A very exciting prospect for the observation of relativistic binaries in globular clusters lies in the fact that they will be sources of gravitational radiation. There is a phase in the evolution of most relativistic binaries during which the orbital period is slowly shrinking due to the emission of gravitational radiation. If the binary is in a circularized orbit, the gravitational radiation will be peaked strongly in the second harmonic of the orbital period, so . Gravitational radiation can be described by the dimensionless strain amplitude . Although the strength of the gravitational radiation varies with the orientation of the binary, an angle-averaged estimate of the signal strength is .
Many globular clusters lie off the plane of the galaxy and are relatively isolated systems with known positions. The angular resolution of LISA improves with signal strength. By focusing the search for gravitational radiation using known positions of suspected sources, it is possible to increase the signal-to-noise ratio for the detected signal. Thus, the angular resolution of LISA for globular cluster sources can be on the order of the angular size of the globular cluster itself at . Consequently, the orbital period distribution of a globular cluster’s population of relativistic binaries can be determined through observations in gravitational radiation. We will discuss the prospects for observing each class of relativistic binaries covered in this review.
WD–WD binaries that are formed from a common envelope phase will be briefly visible while the recently revealed hot core of the secondary cools. These objects are most likely the “non-flickerers” of Cool et al.  and Edmonds et al. . WD–WD binaries formed through exchange interactions may very well harbor white dwarfs which are too cool to be observed. In either case, hardening through dynamical interactions will become less likely as the orbit shrinks and the effective cross section of the binary becomes too small. These objects will then be effectively invisible in electromagnetic radiation until they are brought into contact and RLOF can begin. During this invisible phase, the orbital period is ground down through the emission of gravitational radiation until the orbital period is a few hundred seconds . With a frequency of 1 to 10 mHz, gravitational radiation from such a binary will be in the band of LISA . There are 175 such systems predicted from encounter rates (see Table 4).
WD–NS binaries that are expected to be progenitors of the millisecond pulsars must pass through a phase of gravitational radiation after the degenerate core of the donor star emerges from the common envelope phase and before the spin-up phase begins with the onset of mass transfer from the white dwarf to the neutron star. The orbital period at the onset of RLOF will be on the order of 1 to 2 minutes and the gravitational wave signal will be received at LISA with a signal-to-noise of 50 – 100 at a frequency of around 20 mHz for a globular cluster binary. Estimates of the number of such systems range from 1 – 10 for semi-empirical methods (see Section 5.3.4) to 125 from encounter rates (see Table 4).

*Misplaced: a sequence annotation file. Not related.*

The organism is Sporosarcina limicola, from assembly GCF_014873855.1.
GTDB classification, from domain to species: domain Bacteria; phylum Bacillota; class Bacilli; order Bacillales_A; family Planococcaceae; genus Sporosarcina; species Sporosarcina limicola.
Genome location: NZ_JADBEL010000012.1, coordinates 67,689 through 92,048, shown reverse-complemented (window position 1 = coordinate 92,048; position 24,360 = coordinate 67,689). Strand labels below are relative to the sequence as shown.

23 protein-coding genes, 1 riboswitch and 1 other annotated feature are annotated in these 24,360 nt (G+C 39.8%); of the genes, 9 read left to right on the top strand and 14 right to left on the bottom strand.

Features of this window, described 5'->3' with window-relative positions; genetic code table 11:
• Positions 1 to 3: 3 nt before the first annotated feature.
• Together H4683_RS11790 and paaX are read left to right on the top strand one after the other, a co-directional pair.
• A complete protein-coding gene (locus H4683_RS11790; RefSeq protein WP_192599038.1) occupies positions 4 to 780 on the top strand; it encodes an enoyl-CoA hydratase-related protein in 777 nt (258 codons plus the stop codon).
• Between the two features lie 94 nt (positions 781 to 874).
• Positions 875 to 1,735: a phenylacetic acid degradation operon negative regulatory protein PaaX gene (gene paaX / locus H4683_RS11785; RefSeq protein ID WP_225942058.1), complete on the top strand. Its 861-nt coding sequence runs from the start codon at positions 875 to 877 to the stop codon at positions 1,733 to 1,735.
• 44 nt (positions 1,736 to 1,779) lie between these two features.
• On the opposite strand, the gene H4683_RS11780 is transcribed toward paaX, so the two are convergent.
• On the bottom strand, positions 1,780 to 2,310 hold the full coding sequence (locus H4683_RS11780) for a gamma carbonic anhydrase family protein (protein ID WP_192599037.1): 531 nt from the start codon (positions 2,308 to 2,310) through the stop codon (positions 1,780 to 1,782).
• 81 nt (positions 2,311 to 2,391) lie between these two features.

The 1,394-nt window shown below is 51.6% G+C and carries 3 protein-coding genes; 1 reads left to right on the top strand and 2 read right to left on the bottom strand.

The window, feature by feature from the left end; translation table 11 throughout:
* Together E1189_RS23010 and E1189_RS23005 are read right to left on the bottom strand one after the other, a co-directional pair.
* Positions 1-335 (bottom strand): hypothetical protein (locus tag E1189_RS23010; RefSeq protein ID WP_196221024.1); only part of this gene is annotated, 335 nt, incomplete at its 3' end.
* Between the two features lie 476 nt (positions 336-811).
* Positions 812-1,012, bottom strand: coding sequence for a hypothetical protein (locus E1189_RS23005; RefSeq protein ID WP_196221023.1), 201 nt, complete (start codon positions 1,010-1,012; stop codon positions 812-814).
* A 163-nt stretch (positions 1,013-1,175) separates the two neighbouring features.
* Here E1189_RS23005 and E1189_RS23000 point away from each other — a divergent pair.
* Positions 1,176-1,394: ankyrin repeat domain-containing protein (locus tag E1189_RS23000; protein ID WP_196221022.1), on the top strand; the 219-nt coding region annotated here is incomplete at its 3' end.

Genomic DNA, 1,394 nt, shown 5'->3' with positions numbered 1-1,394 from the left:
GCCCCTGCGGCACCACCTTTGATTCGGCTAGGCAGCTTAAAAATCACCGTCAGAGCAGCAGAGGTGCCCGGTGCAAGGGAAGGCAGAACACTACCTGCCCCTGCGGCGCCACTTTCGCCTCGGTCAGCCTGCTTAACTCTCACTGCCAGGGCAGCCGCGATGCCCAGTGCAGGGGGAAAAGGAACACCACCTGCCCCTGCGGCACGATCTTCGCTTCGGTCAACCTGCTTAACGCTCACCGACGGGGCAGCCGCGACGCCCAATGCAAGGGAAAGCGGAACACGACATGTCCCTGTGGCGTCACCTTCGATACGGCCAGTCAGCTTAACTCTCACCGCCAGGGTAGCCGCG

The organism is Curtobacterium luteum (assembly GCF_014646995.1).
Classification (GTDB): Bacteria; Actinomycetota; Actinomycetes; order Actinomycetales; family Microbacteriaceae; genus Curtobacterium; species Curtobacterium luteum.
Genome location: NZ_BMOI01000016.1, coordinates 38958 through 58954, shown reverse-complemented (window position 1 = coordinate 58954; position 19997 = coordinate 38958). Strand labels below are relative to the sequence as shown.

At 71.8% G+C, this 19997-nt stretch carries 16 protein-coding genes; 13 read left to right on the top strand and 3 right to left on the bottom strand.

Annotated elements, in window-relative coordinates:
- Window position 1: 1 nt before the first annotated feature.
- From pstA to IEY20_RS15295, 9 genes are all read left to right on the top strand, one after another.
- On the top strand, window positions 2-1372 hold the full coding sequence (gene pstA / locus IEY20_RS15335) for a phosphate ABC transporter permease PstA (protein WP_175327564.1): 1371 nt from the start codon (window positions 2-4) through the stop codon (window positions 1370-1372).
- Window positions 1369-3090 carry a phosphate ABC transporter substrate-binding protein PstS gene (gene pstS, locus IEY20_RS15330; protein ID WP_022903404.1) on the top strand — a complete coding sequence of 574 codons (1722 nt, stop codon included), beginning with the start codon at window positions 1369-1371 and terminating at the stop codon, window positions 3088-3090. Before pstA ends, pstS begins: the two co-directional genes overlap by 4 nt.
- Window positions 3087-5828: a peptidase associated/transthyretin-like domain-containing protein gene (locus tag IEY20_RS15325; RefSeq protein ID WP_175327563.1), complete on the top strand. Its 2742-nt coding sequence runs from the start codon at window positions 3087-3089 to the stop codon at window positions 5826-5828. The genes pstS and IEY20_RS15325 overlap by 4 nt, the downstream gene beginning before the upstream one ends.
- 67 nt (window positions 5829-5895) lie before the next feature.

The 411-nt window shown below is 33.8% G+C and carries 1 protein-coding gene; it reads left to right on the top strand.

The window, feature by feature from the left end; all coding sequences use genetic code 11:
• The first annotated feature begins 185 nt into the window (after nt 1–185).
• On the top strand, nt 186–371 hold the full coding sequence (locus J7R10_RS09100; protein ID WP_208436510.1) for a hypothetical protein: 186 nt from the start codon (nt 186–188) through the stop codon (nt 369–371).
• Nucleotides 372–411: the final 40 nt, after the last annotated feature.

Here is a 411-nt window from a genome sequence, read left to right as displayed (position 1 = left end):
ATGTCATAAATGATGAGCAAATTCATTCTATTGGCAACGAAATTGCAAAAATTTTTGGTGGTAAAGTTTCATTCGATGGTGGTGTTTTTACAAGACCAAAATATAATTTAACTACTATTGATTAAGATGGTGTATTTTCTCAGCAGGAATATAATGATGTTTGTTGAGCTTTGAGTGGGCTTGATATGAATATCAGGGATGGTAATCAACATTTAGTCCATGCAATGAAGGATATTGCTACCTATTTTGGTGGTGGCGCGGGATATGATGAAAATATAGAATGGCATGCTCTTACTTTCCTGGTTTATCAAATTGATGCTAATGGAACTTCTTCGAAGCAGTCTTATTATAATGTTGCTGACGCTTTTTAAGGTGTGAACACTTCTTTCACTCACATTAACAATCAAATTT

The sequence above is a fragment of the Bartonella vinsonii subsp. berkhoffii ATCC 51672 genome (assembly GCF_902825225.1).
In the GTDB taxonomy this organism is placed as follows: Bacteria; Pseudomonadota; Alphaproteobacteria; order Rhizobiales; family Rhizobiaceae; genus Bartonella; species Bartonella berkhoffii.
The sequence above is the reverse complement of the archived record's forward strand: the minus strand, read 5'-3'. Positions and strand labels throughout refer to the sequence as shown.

Binaries with significant eccentricity will have a spectrum of harmonics of the orbital frequency, with the relative strength of the th harmonic for eccentricity given by . Dynamical interactions may produce an eccentric population of 30 – 140 white dwarf binaries that would be present in the LISA data after a 5 year observation .Update
Although the globular cluster population of NS–NS binaries is expected to be quite small ( 10), they may have high eccentricities. The binary pulsar B2127+11Cis an example of a NS–NS binary in a globular cluster. In terms of the unknown angle of inclination , the companion mass to the pulsar is and its eccentricity is . These binaries may also be detectable by LISA. If the globular cluster systems of other galaxies follow similar evolution as the Milky Way population, these binaries may be potential sources for LIGO as gravitational radiation grinds them down to coalescence. With their high eccentricities and large chirp mass, black hole binaries will also be good potential sources for gravitational radiation from the galactic globular cluster system [20, 21].
The relatively close proximity of the galactic globular cluster system and the separations between individual globular clusters allows for the identification of gravitational radiation sources with their individual host clusters. Although the expected angular resolution of LISA is not small enough to allow for the identification of individual sources, knowledge of the positions of the clusters will allow for focused searches of the relativistic binary populations of the majority of the galactic globular clusters. Armed with a knowledge of the orbital periods of any detected binaries, concentrated searches in electromagnetic radiation can be successful in identifying relativistic binaries that may have otherwise been missed.
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